Besides making available to the general public all formerly illegal drugs, such as Cocaine, Heroin, PCP, LSD, and all forms of pills including uppers, downers, and in-betweeners, the move also removes the labeling of all poisons as such, and the long familiar skull and crossbones warning will be gone from formerly dangerous household chemicals and other poisonous products not formerly believed safe for consumption. The chemical manufacturers had long pushed for loosening legislation on this issue, so now, according to one source close to the chemical lobbyists, “people are free to use bleach as a mouthwash, ammonia for an after-dinner drink, rat-poison as a sweetener, and even hydrochloric acid as a shampoo.” The chemical manufacturers do continue to advise individuals that, as with any formerly toxic cleaning product, they should build up their tolerance to these products gradually.
Along with the move came the long called for reverse of the health warning on cigarettes. “Of course we’ve known all along there really is such a thing as a healthy cigarette, but we thought people wouldn’t believe us at first,” reported Winston-Salem tobacco manufacturer spokesman Wentin Knitnit. “Costs being what they are, not every tobacco company can produce a quality, organic, nicotine variable tobacco product. But now we know that not only is the market there, the FDA’s position backs us up. Turns out they were all healthy all along.”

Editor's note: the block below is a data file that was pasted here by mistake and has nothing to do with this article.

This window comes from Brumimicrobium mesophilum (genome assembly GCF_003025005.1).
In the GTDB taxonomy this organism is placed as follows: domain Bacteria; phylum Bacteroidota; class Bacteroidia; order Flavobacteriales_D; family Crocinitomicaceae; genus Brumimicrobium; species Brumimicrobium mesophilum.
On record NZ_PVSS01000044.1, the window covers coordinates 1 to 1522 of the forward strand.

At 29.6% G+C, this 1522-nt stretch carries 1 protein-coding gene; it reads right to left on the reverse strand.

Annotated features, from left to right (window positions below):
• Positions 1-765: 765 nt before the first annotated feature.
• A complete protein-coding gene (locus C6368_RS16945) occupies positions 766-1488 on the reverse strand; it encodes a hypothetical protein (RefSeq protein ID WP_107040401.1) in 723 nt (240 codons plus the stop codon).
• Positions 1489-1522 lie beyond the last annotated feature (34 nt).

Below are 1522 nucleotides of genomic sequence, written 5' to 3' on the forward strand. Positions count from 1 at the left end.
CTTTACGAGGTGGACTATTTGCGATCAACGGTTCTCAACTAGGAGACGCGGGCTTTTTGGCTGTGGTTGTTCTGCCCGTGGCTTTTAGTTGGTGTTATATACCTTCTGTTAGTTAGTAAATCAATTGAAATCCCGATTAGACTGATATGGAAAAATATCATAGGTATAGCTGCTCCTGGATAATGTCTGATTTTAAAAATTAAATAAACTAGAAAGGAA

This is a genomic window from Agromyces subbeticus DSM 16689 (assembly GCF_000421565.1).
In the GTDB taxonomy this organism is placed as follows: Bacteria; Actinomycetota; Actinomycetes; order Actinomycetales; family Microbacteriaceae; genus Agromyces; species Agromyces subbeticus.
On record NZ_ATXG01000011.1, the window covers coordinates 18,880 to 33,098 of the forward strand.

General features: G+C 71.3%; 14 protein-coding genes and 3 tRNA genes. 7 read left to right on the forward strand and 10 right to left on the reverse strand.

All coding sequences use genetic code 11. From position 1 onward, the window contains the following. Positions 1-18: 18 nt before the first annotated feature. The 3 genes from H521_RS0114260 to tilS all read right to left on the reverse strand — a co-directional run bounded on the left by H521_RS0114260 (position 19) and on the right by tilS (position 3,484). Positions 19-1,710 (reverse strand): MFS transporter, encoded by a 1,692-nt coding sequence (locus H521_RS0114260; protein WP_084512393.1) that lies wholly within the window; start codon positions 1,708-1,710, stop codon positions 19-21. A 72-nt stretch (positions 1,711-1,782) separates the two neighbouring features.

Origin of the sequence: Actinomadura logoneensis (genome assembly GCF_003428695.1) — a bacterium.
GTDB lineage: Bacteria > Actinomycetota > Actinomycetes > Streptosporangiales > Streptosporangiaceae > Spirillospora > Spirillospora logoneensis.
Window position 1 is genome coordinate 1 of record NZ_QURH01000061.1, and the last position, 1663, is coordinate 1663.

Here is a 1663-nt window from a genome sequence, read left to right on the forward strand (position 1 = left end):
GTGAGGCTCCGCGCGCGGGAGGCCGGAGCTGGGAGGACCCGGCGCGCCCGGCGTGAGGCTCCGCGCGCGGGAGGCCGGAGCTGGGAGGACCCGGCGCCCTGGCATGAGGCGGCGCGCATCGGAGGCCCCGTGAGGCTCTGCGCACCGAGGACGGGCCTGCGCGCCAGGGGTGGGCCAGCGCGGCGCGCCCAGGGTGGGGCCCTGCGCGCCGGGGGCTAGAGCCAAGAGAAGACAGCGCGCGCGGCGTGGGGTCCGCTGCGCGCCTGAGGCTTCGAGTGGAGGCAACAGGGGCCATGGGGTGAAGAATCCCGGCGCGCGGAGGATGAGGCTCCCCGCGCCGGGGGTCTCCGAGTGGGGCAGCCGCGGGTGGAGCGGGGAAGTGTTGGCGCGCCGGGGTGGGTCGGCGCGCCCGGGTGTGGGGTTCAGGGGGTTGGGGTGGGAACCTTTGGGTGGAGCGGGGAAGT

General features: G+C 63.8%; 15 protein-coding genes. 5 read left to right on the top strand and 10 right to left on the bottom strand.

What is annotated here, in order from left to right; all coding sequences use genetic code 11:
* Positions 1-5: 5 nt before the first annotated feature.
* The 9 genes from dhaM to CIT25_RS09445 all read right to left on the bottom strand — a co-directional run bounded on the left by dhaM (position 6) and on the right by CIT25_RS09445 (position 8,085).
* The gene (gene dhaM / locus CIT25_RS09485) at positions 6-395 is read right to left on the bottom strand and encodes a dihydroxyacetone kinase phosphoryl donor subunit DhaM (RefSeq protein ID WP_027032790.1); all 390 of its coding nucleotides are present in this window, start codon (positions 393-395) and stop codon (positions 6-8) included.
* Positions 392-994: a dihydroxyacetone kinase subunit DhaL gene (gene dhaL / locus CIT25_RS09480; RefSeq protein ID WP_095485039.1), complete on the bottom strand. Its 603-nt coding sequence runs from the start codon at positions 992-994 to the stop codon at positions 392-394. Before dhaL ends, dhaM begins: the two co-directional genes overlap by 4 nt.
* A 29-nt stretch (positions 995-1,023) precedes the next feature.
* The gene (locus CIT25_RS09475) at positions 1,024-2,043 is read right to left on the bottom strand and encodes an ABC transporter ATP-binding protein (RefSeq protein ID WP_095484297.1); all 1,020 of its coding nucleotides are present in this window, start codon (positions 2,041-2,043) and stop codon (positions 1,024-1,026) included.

Fringe Libertarians and other advocates of social Darwinism hailed the move as the ultimate endorsement of social freedom, the last restriction on our individual liberties. “If I want to drink a pint of bleach to wash down some oven cleaner, then I should be allowed to have free choice,” said 18 year-old Chubba Chubbs. “I mean, that’s why it’s called ‘all-purpose,’ right? And if I want drain cleaner as a deodorant or eat dryer sheets for a mid-day snack, then I should absolutely have the freedom of choice. I don’t need the government to tell me what or how I should or shouldn’t use something.” Controversial medical research has endorsed certain household cleaning products, formerly labeled as poisonous, as being safe alternatives for those suffering from certain ailments, for example, sulfuric acid can help acne sufferers, as it will remove the entire epidermis, acne and all, and ammonia tablets do destroy bad breath bacteria as not everyone appreciates the taste of mint lingering in their mouths. Mainstream medicine has been more cautious, however, in pointing out that more research may need to be done. But now that all restriction has been lifted, the research is ultimately rendered a moot point as persons are free to smoke, ingest, or rub on themselves whatever they please. “I can’t wait to roll up and smoke some poison ivy soaked in paint thinner,” said Chubba with a big toothy grin. “It’s about time we were really free as a people to make up our own minds and live life how we choose.”